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Movement

February 2, 2010

I just got back from a little "visa re-up" trip to Hong Kong, the Hawaii of China. On so many levels, my time in Hong Kong reminded me of my Stateside trips to the Islands, and I will be sure to cover that in upcoming posts (a sort of parallel to my "Hapa in Honolulu" series). However, before I get into that, I want to write on something that happened to me there (yesterday, actually) while it’s still fresh . . .

Sometimes, I like to go to art museums. And when I look at the paintings and drawings therein, I can appreciate the skill involved (I am a mildly competent sketcher and painter). I like how the visual arts can give a different kind of insight into the mind-set of a culture. I think some works of art are quite beautiful.

That said, I am seldom touched by visual art. In fact, I can pretty much say that I am never really touched by paintings, drawings, or sculptures. On a very surface-level, perhaps, as I appreciate the beauty inherent in a particular work, but visual art does not tend to move me in the same way that music or film can. I don’t come out of a gallery or exhibition carrying the paintings with me, thinking on them, feeling inspired by them . . .

Except – yesterday – I was most definitely touched by visual art. Moved by it in a way I may never have experienced before. (*1)

It goes something like this:

Before my evening flight (ended up getting delayed until the wee hours of this early morning), I had some time to blow (on a rainy afternoon) and decided to go check out the Hong Kong Museum of Art. I haven’t gone to any art museums here in China yet, so I figured that would be a good thing to do (besides, the Planetarium was closed).

I bought my ticket and checked out the exhibits. First floor – traditional calligraphy and landscape paintings. Lots of black, white, and gray, but quite beautiful and interesting. (*2) Second floor – porcelain and pottery from the various dynasties. Pretty cool, again, a lot of white, some blue, some earthy magentas. Excellent craftsmanship. Fantastic.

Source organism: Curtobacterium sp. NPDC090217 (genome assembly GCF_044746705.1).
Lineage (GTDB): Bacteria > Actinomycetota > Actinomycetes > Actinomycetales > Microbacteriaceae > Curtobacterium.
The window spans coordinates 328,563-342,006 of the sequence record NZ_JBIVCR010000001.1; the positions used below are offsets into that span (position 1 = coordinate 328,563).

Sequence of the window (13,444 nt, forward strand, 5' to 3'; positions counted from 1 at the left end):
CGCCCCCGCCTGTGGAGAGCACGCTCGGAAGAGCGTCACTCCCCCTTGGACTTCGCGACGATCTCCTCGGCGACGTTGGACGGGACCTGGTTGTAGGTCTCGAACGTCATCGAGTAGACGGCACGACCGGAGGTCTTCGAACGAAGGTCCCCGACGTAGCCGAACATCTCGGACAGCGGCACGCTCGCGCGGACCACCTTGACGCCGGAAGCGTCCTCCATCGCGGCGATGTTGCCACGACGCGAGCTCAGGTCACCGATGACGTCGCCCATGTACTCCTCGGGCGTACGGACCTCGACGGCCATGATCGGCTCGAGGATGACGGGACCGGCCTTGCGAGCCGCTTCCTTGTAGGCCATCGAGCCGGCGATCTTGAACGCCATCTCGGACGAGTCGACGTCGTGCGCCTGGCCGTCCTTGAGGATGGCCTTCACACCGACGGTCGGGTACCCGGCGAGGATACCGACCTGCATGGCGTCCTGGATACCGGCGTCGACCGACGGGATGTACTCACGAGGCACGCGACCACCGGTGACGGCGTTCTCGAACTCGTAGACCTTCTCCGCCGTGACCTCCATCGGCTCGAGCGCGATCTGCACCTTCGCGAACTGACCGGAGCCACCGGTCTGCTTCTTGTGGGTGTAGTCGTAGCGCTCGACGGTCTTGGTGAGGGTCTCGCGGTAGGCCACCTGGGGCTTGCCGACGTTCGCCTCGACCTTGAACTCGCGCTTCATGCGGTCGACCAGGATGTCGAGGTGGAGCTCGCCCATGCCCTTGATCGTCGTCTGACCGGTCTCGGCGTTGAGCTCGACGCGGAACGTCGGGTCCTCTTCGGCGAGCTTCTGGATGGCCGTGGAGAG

As I’m walking through these exhibits, my mind is rolling around a conversation I had had the night previous with a second cousin of mine over dinner: all about how scared of risk-taking and "being different" Chinese culture is, and the pluses and minuses of that way of being. At this moment in my museum visit, I can’t help but think that it shows in terms of the art – as there are so many amazing artists in China, but all I tend to see are about three very specific styles that aren’t so different from hundreds of years ago. Cool, in some ways, and frustrating, in others.

So I’m in this state of mind when I hit the third floor and its exhibit on "the New Literati." I read the placard explaining who this group of artists is, and it’s more or less as follows:

The "New Literati" are a group of Chinese (mainland) artists from the 80s and 90s. They were mostly born right around the time of my mother – as World War II came to a close and the Communists chased the Nationalists off the mainland. But this group stayed in China. And so they lived through the Cultural Revolution (which is something I won’t go into now). As artists, they grew up in an era where art was controlled by the government, and the only art for public display (pretty much) was "for the people" – namely, propaganda posters and statues in honor of various martyrs and heroes. And then things changed. Deng Xiaoping did his thing, and suddenly these artists were able to create art that actually expressed . . . The art in this exhibit was the result.

I read that, and I get intrigued. What kind of art am I about to see? I had been wondering where the "Chinese modern art" was – was this it? So I enter the first hall, and to the side is a painting, more or less "traditional landscape style," and I feel crushed. Damnit. Expression and creativity really has been done away with here . . .

And then I walk around the corner. And I seriously had to stop and catch myself – I literally lost my breath and had to take deep ones to calm my pounding heart:

I saw color. Bright, vibrant colors the likes of which I never see in this country of black, gray, dark blue, or white clothing. (*3) And I saw such different styles and levels of expression. People were the focus of many of them – "common" people, given life and beauty. Many of them popped out at me and reminded me of paintings I’ve seen from various indigenous peoples. Others made me think of revolutionary artists like Diego Rivera. Many of the people depicted were peasants, or indigenous ethnic minority peoples.

These paintings spoke to me. They lived. I went from painting to painting, trying to get photos to remember them by. Literally taking deep breaths and trying to breathe them in. To feel them. I ended up doing three laps around the exhibit, closely examining every painting each time around.

Afterwards, I desperately searched through the gift shop (I have definitely never done that before) trying to find some prints, or a book, or even postcards of these paintings to have and to hold (I failed).

So what happened? Why did these images rock my world in a way other art never has? I’ve seen stuff more skillfully-rendered. I’ve seen emotions expressed in rawer forms. Revolution declared in images.